Whose responsibility is employee retention? This is a difficult question, because you can’t just make a note on a single individual’s job description that says “You’re personally responsible for making sure all the employees we hire keep working with us”.

Yet, since recruiting and training are expensive and time consuming, it’s important to retain outstanding employees. So how do you approach this? Who do you hold accountable for ensuring that excellent employees stay with your company once hired and trained?

HR professionals have come up with several different approaches for accountability. Some experts believe that everyone in an organization should be held responsible for employee retention — and that may be true, to a degree. In theory, any employee in an organization could create a troubled relationship with any other employee. Such troubled relationships can and do sometimes create such great tension that one of the employees will move on.

However, the more likely scenario is that bad managers are the cause of any employee turnover issues you may be experiencing.

What mistakes are managers making that cause employees to leave? Let’s explore 4 of the most common management mistakes that hurt employee retention:

1.   Taking Credit for Employees’ Work

According to Karen Higginbottom, writing on behalf of Forbes.com, lack of recognition is a common explanation that employees give for not liking their managers.

In contrast, excellent managers seek out opportunities to praise their employees and reward outstanding work. This is the ideal situation for engaging employees and preventing employee turnover.

Unfortunately, there are managers who not only fail to publicly recognize their employees’ achievements; they actively disengage their employees by taking credit for their ideas or their work. CNBC.com reports survey results indicating that respondents believe this is the worst workplace behavior a boss could exhibit.

2. Failing to Lead by Example

There are many cases where managers do not follow company policy, yet they expect their employees to do so.

For example, one popular shoe retailer has a policy that its employees must always present three pairs of shoes to a customer who has requested to try on a single pair of shoes. The policy is designed to enable the salespeople to upsell more expensive shoes and cross-sell additional pairs of shoes to customers, thus helping the salespeople to meet their sales goals.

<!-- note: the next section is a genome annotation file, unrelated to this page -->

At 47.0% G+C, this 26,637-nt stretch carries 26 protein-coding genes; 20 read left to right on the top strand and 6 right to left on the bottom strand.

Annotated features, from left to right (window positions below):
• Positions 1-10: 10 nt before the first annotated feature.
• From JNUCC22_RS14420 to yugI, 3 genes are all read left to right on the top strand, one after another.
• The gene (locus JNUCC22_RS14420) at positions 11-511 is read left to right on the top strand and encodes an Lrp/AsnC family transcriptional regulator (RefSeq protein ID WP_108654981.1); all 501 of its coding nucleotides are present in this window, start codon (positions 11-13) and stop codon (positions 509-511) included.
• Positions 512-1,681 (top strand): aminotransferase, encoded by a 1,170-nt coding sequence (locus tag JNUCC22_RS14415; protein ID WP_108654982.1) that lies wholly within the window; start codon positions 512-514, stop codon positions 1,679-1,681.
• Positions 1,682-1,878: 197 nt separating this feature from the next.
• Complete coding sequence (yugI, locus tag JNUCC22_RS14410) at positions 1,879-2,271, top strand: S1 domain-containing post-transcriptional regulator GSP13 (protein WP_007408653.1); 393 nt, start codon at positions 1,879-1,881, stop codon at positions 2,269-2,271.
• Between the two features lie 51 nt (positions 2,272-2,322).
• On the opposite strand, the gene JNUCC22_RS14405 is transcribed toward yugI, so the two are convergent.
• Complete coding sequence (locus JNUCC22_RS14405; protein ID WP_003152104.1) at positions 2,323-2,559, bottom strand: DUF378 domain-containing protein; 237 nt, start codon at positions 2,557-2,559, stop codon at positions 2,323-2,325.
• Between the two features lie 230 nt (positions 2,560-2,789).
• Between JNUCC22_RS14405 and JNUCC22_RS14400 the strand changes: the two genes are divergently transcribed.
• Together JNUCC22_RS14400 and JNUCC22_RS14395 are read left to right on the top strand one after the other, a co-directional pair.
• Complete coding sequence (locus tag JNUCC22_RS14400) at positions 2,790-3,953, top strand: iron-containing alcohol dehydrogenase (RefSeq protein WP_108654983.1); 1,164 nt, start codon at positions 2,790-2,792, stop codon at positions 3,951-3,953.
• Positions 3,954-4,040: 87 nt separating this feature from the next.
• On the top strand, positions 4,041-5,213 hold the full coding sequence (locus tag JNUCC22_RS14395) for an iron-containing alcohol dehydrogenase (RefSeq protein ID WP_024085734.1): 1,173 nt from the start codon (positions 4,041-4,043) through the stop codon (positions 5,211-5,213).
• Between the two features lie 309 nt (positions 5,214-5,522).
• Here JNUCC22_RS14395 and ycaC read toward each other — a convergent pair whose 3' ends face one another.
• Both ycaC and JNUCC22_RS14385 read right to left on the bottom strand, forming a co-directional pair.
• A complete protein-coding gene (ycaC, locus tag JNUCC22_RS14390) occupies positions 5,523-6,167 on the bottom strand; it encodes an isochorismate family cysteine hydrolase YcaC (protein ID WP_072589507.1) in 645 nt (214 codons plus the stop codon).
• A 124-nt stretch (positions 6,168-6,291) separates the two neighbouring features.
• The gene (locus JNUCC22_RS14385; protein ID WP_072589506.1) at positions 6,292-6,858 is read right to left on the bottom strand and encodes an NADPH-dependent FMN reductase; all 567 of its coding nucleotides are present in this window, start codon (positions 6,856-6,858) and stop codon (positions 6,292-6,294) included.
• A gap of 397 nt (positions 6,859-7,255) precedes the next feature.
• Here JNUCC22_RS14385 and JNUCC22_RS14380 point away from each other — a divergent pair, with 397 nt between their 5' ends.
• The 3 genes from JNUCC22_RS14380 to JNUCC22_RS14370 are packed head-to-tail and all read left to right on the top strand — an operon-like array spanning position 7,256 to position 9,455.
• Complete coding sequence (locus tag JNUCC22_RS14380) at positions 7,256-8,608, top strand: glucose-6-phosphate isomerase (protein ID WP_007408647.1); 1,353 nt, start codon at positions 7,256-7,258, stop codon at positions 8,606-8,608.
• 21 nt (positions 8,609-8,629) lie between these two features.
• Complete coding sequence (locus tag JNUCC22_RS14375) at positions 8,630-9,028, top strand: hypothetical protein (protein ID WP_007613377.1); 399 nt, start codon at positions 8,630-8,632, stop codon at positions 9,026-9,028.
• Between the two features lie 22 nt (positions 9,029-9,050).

When the store managers don’t follow this policy, it can create employee retention problems. The salespeople get confused and resentful when the managers discipline them for not following a policy that the managers aren’t following either.

Employees want to work for bosses who are truly leaders instead of just managers. They want to be led by example. They are likely to be disappointed by anything less.

3. Overworking Their Employees

If a manager in your organization wants to increase an employee’s workload, be sure that the deal also includes a corresponding reason and reward for the increase. For example, your team could consider making a better job title and a raise part of the deal. Simply increasing an employee’s workload without any reward is likely to lead to resentment and possibly a loss of that employee.

Be sure to maintain realistic expectations about how much work an employee can reasonably complete. Even employees with strong work ethics will burn out fast, or leave, if you overwork them.

4. Inappropriate Behavior

There are a broad variety of inappropriate behaviors managers indulge in that can cause employee disengagement and turnover. In some cases, it’s substance abuse issues. In others, it’s sexual harassment. Simply being mean, condescending or unpleasant to employees is also an issue for some bosses.

If you notice growing amounts of employee turnover in your organization, be sure to initiate exit interviews with employees to see if you can determine whether recurring management mistakes are to blame.

If it does turn out that a manager within your organization is making one or more of these mistakes, you may be able to work with him or her to resolve the problem. Without action, the problem is unlikely to resolve on its own; so you must be proactive about dealing with it as soon as possible.